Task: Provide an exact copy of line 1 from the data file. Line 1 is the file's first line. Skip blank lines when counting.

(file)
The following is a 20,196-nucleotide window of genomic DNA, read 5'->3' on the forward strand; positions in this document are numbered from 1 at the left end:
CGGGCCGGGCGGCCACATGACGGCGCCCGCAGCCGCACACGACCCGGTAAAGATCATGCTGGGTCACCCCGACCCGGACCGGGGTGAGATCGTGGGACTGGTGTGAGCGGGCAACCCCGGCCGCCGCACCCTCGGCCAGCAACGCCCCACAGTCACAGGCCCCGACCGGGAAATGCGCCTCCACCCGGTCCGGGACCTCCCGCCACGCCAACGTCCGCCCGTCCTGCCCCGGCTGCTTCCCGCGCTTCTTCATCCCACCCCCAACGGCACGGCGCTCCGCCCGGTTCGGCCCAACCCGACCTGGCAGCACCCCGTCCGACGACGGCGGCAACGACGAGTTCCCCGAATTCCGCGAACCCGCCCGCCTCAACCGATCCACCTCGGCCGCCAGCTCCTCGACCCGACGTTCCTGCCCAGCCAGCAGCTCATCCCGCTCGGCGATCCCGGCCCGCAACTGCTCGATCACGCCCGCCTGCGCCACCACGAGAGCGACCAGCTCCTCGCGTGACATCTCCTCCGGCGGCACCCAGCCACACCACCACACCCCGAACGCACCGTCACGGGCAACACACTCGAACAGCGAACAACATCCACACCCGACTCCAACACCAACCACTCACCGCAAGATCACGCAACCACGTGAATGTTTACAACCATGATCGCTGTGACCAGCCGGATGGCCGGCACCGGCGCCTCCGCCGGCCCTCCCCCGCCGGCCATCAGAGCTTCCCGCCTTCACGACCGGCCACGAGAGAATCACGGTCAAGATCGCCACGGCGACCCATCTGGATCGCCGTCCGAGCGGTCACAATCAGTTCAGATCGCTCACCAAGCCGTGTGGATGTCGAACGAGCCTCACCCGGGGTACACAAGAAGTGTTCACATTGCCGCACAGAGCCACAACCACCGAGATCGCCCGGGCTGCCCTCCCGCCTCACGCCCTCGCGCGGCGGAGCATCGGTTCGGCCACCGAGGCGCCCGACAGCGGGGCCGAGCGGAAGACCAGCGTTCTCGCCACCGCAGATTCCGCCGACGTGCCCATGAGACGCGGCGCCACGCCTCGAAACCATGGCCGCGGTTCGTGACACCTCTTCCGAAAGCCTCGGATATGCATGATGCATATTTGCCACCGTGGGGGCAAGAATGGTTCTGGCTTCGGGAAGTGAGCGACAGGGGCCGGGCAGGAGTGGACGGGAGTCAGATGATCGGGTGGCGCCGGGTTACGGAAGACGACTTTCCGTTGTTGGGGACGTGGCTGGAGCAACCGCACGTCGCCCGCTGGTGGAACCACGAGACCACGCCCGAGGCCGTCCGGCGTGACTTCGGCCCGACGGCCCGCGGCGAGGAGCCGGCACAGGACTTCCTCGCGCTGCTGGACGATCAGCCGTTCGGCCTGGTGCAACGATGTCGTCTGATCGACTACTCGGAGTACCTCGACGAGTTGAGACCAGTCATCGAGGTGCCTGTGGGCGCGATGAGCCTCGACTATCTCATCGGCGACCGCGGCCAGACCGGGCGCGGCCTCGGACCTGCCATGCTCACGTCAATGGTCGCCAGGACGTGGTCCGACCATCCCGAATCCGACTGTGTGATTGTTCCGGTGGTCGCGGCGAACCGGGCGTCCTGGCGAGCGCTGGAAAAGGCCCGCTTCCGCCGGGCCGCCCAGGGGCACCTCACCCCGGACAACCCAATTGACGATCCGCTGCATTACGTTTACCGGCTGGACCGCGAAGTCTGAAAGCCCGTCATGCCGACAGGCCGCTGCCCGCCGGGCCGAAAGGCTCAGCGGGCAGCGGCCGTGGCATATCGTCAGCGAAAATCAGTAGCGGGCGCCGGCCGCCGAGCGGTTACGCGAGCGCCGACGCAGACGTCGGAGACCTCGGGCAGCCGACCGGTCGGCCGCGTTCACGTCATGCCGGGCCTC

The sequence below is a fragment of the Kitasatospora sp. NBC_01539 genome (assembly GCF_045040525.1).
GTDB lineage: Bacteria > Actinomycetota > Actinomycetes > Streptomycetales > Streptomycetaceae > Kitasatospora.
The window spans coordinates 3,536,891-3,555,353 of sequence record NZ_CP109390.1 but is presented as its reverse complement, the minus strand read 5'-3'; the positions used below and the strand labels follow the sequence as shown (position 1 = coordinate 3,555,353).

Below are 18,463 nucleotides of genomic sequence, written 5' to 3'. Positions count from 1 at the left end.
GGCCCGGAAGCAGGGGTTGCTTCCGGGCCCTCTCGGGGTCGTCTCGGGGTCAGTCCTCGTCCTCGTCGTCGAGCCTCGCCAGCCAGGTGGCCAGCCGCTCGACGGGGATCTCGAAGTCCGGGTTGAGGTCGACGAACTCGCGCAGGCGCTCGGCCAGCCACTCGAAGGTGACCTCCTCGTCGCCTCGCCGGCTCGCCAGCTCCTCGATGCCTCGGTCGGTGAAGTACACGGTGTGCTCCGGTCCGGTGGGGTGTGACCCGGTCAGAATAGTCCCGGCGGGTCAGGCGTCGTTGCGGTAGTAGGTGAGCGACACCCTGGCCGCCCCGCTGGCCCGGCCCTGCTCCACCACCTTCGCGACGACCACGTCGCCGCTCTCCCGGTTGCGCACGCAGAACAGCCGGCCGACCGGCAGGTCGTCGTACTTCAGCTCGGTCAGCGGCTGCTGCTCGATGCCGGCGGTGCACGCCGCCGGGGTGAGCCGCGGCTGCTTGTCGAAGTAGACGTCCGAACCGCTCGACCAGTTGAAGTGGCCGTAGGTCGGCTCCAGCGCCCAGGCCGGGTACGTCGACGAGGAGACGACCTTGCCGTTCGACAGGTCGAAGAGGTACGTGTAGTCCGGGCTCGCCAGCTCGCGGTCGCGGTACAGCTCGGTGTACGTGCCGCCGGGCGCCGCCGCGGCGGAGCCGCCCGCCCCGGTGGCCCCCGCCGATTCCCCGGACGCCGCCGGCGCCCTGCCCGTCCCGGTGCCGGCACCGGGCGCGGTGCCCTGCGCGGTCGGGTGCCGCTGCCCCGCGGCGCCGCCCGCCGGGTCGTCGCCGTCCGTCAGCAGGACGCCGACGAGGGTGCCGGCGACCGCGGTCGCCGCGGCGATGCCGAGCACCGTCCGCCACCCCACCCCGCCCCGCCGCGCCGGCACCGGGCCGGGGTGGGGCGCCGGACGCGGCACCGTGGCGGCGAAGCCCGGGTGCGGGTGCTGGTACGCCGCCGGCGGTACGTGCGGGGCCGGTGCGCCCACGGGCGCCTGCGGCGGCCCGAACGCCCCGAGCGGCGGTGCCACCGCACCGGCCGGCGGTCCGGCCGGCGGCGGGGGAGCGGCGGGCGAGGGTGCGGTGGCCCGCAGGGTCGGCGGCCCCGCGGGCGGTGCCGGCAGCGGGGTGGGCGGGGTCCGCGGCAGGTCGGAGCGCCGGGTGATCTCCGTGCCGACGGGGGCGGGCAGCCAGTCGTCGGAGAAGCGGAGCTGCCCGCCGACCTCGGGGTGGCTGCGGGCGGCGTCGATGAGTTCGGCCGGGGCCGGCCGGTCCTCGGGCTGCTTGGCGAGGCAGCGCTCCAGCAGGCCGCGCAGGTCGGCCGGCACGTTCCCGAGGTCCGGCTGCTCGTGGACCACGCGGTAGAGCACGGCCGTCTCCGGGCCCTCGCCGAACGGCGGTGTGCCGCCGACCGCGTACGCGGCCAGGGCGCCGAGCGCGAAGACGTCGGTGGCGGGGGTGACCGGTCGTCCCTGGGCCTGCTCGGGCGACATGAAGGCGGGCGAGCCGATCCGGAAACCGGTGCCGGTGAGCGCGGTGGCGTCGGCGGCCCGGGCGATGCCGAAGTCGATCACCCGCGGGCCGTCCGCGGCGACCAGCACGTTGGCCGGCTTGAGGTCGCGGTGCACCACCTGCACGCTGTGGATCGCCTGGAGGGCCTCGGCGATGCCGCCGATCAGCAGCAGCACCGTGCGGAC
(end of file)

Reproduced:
The following is a 20,196-nucleotide window of genomic DNA, read 5'->3' on the forward strand; positions in this document are numbered from 1 at the left end: